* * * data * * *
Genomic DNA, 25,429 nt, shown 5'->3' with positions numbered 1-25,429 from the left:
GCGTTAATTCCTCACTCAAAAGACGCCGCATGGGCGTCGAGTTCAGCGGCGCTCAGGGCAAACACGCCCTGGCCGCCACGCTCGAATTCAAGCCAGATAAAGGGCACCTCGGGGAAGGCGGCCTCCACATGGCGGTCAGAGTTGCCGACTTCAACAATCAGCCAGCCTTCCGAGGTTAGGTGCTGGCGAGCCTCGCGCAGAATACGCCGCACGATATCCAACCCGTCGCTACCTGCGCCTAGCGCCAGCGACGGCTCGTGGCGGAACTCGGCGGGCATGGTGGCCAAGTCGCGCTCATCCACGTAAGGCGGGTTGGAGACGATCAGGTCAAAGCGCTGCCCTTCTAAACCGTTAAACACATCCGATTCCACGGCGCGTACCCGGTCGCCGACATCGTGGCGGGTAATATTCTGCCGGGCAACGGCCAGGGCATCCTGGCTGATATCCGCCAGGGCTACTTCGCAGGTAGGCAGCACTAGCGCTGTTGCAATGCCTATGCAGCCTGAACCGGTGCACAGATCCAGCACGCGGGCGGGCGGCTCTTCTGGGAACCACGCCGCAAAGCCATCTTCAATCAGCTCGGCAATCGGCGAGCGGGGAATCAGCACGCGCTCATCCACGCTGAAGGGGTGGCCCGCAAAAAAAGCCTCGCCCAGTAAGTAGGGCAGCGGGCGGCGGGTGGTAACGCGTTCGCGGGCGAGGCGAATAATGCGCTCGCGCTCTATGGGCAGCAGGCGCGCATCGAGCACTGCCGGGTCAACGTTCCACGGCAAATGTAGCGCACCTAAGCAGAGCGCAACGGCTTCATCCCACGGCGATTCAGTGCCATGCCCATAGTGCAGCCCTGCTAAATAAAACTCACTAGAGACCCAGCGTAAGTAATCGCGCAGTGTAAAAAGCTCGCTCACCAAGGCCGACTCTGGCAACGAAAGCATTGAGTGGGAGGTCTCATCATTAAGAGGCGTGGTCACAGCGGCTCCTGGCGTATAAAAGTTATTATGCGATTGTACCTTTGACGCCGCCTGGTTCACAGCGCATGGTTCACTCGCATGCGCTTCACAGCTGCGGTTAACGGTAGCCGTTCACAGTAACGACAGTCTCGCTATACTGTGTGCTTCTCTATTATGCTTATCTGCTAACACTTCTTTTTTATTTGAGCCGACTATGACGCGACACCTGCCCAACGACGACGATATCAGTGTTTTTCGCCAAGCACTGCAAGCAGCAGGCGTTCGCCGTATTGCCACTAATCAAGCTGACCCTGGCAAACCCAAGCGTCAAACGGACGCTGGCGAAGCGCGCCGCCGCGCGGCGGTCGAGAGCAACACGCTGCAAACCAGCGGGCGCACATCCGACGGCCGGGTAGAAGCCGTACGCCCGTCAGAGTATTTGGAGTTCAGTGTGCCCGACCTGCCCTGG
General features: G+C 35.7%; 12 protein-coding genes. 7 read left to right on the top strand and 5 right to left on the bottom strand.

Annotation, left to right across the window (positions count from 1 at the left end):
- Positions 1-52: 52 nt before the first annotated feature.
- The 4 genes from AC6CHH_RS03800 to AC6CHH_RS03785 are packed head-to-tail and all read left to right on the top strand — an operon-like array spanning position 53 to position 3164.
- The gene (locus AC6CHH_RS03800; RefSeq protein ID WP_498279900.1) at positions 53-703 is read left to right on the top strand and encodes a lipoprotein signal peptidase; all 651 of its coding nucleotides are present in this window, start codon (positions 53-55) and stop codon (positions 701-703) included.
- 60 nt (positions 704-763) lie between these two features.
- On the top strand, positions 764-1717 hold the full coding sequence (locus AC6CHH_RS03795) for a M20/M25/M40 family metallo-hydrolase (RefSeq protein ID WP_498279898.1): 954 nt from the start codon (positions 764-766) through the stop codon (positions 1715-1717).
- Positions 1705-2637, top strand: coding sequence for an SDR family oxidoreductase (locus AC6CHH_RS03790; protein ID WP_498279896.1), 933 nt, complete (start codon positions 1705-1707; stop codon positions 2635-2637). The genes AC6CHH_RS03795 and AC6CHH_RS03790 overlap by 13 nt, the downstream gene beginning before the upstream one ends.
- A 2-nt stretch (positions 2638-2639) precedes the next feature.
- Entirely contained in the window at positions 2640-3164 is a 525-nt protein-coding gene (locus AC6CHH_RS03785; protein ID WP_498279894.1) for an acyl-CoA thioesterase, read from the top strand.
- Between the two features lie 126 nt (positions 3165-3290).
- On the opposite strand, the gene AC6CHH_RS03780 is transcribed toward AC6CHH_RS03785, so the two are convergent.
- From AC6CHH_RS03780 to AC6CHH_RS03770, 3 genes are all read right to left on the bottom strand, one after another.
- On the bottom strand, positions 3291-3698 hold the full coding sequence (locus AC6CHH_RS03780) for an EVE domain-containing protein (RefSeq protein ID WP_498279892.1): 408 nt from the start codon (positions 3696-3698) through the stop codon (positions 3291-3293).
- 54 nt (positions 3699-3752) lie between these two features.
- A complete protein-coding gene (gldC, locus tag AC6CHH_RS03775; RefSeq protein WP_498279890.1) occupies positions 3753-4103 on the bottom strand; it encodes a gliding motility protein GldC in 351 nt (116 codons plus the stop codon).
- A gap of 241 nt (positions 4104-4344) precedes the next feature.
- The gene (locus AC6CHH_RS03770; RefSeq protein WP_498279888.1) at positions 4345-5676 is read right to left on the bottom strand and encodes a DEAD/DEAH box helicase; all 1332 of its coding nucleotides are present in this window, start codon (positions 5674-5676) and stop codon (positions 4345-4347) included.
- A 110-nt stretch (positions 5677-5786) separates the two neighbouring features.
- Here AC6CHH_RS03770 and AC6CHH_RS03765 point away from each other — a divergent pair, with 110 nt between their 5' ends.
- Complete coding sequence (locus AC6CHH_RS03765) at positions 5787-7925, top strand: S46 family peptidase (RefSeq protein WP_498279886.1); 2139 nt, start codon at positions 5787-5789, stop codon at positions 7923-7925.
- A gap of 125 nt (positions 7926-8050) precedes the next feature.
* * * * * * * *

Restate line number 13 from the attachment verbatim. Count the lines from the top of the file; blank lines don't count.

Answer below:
- Between the two features lie 126 nt (positions 3165-3290).